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© Borgis - Postępy Nauk Medycznych 4/2018, s. 236-240 | DOI: 10.25121/PNM.2018.31.4.236
Daniel Slezak1,*Klaudiusz Nadolny2, 3, Andrzej Basinski4, Jerzy Robert Ladny2, Kamil Krzyzanowski1, Blazej Andrejanczyk5, Przemyslaw Zuratynski1
Fluid resuscitation in pre-hospital care
Resuscytacja płynowa w opiece przedszpitalnej
1Emergency Medicine Workshop, Faculty of Health Sciences with Institute of Maritime and Tropical Medicine, Medical University of Gdansk, Poland
2Department of Emergency Medicine, Medical University of Bialystok, Poland
3College of Strategic Planning, Dabrowa Gornicza, Poland
4Department of Emergency Medicine, Medical University of Gdansk, Poland
5Department of Medical Rescue and Physiotherapy, Plant of the Medical Rescue, Pomeranian Academy in Slupsk, Poland
Płynoterapia stanowi ważny aspekt opieki medycznej nad osobami, u których konieczne jest wyrównanie objętościowego poziomu krwi. Prawidłowe wykonanie terapii płynowej przyczynić się może do otrzymania zadowalających końcowych wyników leczenia. Najlepszą formą płynoterapii jest terapia zbilansowana. Do przeprowadzenia płynoterapii wykorzystuje się zarówno koloidy, jak i krystaloidy, których charakterystyka określa przypadki, kiedy dokładnie powinny być one stosowane. Badania wykazują negatywne aspekty płynoterapii w późniejszych etapach leczenia. Płynoterapia jest ważną i – w wielu sytuacjach klinicznych – niezastąpioną metodą opieki nad pacjentem. Prawidłowe, oparte na doświadczeniu zawodowym ratownika, a także na doniesieniach ze świata nauki, przeprowadzenie terapii płynowej przyczynia się do polepszenia końcowych wyników leczenia osoby poszkodowanej. Pomimo wiedzy na temat korzyści wynikających z zastosowania płynoterapii w praktyce, dalej jest ona metodą, która wymaga poprawy oraz dalszego udoskonalania.
Fluid therapy he constitutes the important aspect of the medical care above persons, at which leveling the volume level of blood is necessary. Normal performance of therapy płynowej to contribute perhaps to receive satisfying final results of the treatment. With soundness fluid therapy there is balanced therapy. For the conduct fluid therapy colloids are being used as well as krystaloidy which characteristics are describing cases when exactly they should be applied. Examinations are showing negative aspects fluid therapy in more late stages of the treatment. Płynoterapia she is important and, in many clinical situations, with irreplaceable method of the patient care. Correct, based on the professional experience of the lifeguard as well as on notifications from the world of science, conducting therapy is contributing to improve final results of treating the injured person. In spite of the knowledge about resulting benefits from the application płynoterapii in practice, farther she is a method which requires the improvement and the further improvement.
Water constitutes 45-65% of the total human body weight. The amount of water depends mainly on the age of the individual. Therefore, it is crucial to maintain homeostasis of the human body as homeostasis excludes any disturbances in the functioning of the organism, including the disturbances caused by loss of water or other body fluids. Due to some diseases, prior clinical surgeries, and injuries, it may be necessary to externally support the physiological functions of the body by means of delivering fluids through the circulatory system in order to maintain its proper functioning. In the medical field, such activities are called fluid therapy (1).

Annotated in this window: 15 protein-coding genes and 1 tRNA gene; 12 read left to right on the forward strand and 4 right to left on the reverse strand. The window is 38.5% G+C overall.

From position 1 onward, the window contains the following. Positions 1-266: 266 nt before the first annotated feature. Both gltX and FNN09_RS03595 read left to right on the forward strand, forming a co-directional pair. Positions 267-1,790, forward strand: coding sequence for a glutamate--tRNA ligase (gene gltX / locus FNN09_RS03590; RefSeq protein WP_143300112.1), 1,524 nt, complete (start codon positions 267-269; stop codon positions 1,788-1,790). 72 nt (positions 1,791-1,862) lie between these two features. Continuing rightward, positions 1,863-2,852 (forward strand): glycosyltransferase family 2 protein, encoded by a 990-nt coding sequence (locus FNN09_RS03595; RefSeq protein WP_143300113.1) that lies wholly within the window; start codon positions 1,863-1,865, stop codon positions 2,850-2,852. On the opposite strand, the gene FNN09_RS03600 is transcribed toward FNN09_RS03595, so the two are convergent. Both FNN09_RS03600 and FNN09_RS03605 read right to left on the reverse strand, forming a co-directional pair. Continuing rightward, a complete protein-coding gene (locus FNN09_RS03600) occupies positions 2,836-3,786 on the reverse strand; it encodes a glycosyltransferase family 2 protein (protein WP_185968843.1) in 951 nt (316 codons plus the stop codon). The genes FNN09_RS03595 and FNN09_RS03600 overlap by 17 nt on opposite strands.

The main goal of fluid therapy is the supplementation of the vascular bed, which consequently contributes to a stabilization of preload. A significant advantage of fluid therapy is the almost immediate body response. The procedure is undoubtedly justified by the positive reaction (a stabilized pulse, general beneficial effects on health, an increased blood pressure values) to fluids. However, if the patient’s condition deteriorates immediately after such a positive reaction, the medical team performing fluid therapy should continue it by further delivering fluids and simultaneously diagnose the cause of their loss (2).
Nowadays, fluid therapy is mainly associated with the tasks performed by doctors and nurses specialized in anesthetics. The reason is that fluid therapy is one of the most frequent methods applied in the professional tasks of this group of specialists. However, this therapy is also applied as a part of prehospital- and hospital treatment, e.g. in emergency medicine departments (3). Fluid therapy is used when it is required to stabilize blood volume and restore a proper level of oxygen content in cells and tissues. Moreover, fluid therapy is perceived as a justified supplementary procedure in cases of threat of life or health in order to stop the potential coagulation disorders and to protect proper physiological renal functions.
In spite of the significance of fluid therapy, which is undoubtedly an important element of patient’s care when fluid therapy is required, medical professionals emphasizes other equally important aspects called ABC. According to them, it is necessary to secure the respiratory tract, providing ventilation if required in the specific situation, and to secure circulation by means of using two or more peripheral venous access elements.
– A – B – airway – breathing,
– C – circulation (4).
The basic indications for the application of fluid therapy in the treatment of an injured patient are traumas causing loss of blood or other body fluids. In both prehospital care and hospital emergency treatment, traumas are one of the major indications for including fluid therapy in the process of treatment. Hypotension (caused by a hemorrhage, a serious dehydration or other factors) also constitutes a clear reason to apply fluid therapy while providing assistance in hospital emergency departments. Moreover, basic recommendations also include continued prehospital treatment activities and further actions in the form of fluid resuscitation in cases of e.g. sudden cardiac arrest (5). Apart from the above mentioned indications, there are more to be found in the specialized literature. Frequent indications for fluid therapy include: